The Prince, picking up Cinderella's Glass Slipper (6.9 cm high by 10.1 cm wide, facing page 19) — the sixth illustration for both the single-volume edition of 1854 and for the third tale in the 1865 anthology, George Cruikshank's Fairy Library. The enchanted pumpkin has done its work, depositing Cinderella at the ball; and her beauty and charm have captivated the Prince. But, as midnight approaches, Cinderella, bearing in mind the Dwarf's injunction, hastily departs, inadvertently leaving behind one of her glass dancing pumps, which the Prince now notices.

Scanned image and text by Philip V. Allingham. [You may use this image without prior permission for any scholarly or educational purpose as long as you (1) credit the person who scanned the image and (2) link your document to this URL.]

The illustrations appearing here are from the collection of the commentator.

Passage Illustrated

At the banquet, she was placed on the left of the Queen, who treated her with the greatest kindness, as well as the King also. The Prince, of course, was unremitting in his attentions, and everything was done that was possible to make Cinderella happy and comfortable. She felt it ; when, suddenly, the thought of her poor father crossed her mind, and she inwardly prayed that her godmother's promise of her being able to assist him out of his troubles might be realised. She then thought of her godmother's warning to leave before the hour of Twelve; and, watching the opportunity when the ladies retired, she hastened to the court-yard and was on the road home long before the clock had struck the midnight hour.

When the company re-assembled, the Prince immediately sought for Cinderella, and as she was not to be found in any of the rooms, he flew to the gate to inquire if her carriage was there ; but finding that she had departed he became quite distracted, for he had hoped to have found out who she was and where she lived. He instantly despatched messengers on horseback after the carriage, with a polite and earnest request that the lady would return for a short time; but they could nowhere find the carriage, although they had gone several miles in the direction which the coach had taken.

The Prince, in his distress, consulted the King as to what course he should pursue. The King, seeing the painful state of the Prince's mind, immediately had it announced by his chamberlains that a similar entertainment would be given the following evening; and being a kind and feeling King, and wishing to save his subjects from any increased expense for dress, they were given to understand that it was his Majesty's desire that the company should all appear in the same dresses that they wore that evening, in order, as he said, that he might recognise them again. — "Cinderella and The Glass Slipper," pp. 15-16.

The Prince had given orders to his pages to let him know instantly if they saw the beautiful Princess's carriage approaching ; and when he heard that it was really driving into the court-yard, he flew down to receive Cinderella again, and again he conducted her, with a light heart and a smiling face, to the presence of his Royal parents, who were again delighted to see their beautiful visitor. She again became the principal object of attraction and conversation, and the Prince took the first opportunity to declare himself her admirer, and to ask her to become his bride. Her reply was, that she must consult her father and friends; and he was about to beg that he might be allowed to pay his respects to them immediately, when the clock began to strike the hour of Twelve! she started up, and hastily quitted the apartment. The Prince, determined not to lose sight of her this time, followed Cinderella, for the purpose of escorting her home ; but as he hurried after her, his attention was attracted by one of her beautiful glass slippers, which had slipped off her foot in her haste to gain the outer gate. As he stooped to pick up the glass slipper, Cinderella turned into one of the passages, and he lost sight of her. When she got as far as the court-yard, the palace clock struck the last stroke of Twelve! Instantly her dress was changed into her kitchen garb, and, as she passed the outer gate, the grand coach and all were again changed to pumpkin, mushrooms, rat, mice, and lizards. — "Cinderella and The Glass Slipper," pp. 18-19.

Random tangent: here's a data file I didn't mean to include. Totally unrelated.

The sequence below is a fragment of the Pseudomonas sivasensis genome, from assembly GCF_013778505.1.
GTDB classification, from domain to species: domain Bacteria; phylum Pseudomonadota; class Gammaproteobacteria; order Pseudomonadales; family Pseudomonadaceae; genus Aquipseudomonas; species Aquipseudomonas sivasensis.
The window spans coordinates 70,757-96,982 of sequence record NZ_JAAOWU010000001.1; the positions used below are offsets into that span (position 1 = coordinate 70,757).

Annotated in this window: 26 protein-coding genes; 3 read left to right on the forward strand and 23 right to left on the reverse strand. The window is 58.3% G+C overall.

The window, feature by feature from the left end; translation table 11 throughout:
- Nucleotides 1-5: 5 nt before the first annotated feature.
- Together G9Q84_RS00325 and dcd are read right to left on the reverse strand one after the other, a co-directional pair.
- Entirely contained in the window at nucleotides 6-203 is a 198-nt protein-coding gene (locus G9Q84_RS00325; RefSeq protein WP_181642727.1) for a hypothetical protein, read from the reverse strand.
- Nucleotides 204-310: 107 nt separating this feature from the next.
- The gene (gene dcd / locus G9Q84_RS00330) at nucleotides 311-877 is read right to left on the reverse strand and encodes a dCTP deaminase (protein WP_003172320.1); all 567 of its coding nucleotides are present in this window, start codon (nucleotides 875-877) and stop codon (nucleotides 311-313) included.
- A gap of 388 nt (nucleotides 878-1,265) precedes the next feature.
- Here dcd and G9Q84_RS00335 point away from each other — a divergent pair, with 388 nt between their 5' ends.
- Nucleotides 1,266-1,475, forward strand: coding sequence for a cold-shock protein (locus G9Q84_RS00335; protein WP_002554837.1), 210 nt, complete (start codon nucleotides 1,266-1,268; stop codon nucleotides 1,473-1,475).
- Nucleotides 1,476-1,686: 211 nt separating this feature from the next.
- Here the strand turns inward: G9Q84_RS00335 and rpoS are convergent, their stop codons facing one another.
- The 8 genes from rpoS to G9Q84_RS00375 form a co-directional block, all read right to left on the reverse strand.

The Perrault Context

"If you had been at the ball," said one of her sisters, "you would not have been tired with it. The finest princess was there, the most beautiful that mortal eyes have ever seen. She showed us a thousand civilities, and gave us oranges and citrons."

Cinderella seemed very indifferent in the matter. Indeed, she asked them the name of that princess; but they told her they did not know it, and that the king's son was very uneasy on her account and would give all the world to know who she was. At this Cinderella, smiling, replied, "She must, then, be very beautiful indeed; how happy you have been! Could not I see her? Ah, dear Charlotte, do lend me your yellow dress which you wear every day."

"Yes, to be sure!" cried Charlotte; "lend my clothes to such a dirty Cinderwench as you are! I should be such a fool."

Cinderella, indeed, well expected such an answer, and was very glad of the refusal; for she would have been sadly put to it, if her sister had lent her what she asked for jestingly.

The next day the two sisters were at the ball, and so was Cinderella, but dressed even more magnificently than before. The king's son was always by her, and never ceased his compliments and kind speeches to her. All this was so far from being tiresome to her, and, indeed, she quite forgot what her godmother had told her. She thought that it was no later than eleven when she counted the clock striking twelve. She jumped up and fled, as nimble as a deer. The prince followed, but could not overtake her. She left behind one of her glass slippers, which the prince picked up most carefully. She reached home, but quite out of breath, and in her nasty old clothes, having nothing left of all her finery but one of the little slippers, the mate to the one that she had dropped.

The guards at the palace gate were asked if they had not seen a princess go out. They replied that they had seen nobody leave but a young girl, very shabbily dressed, and who had more the air of a poor country wench than a gentlewoman.

When the two sisters returned from the ball Cinderella asked them if they had been well entertained, and if the fine lady had been there.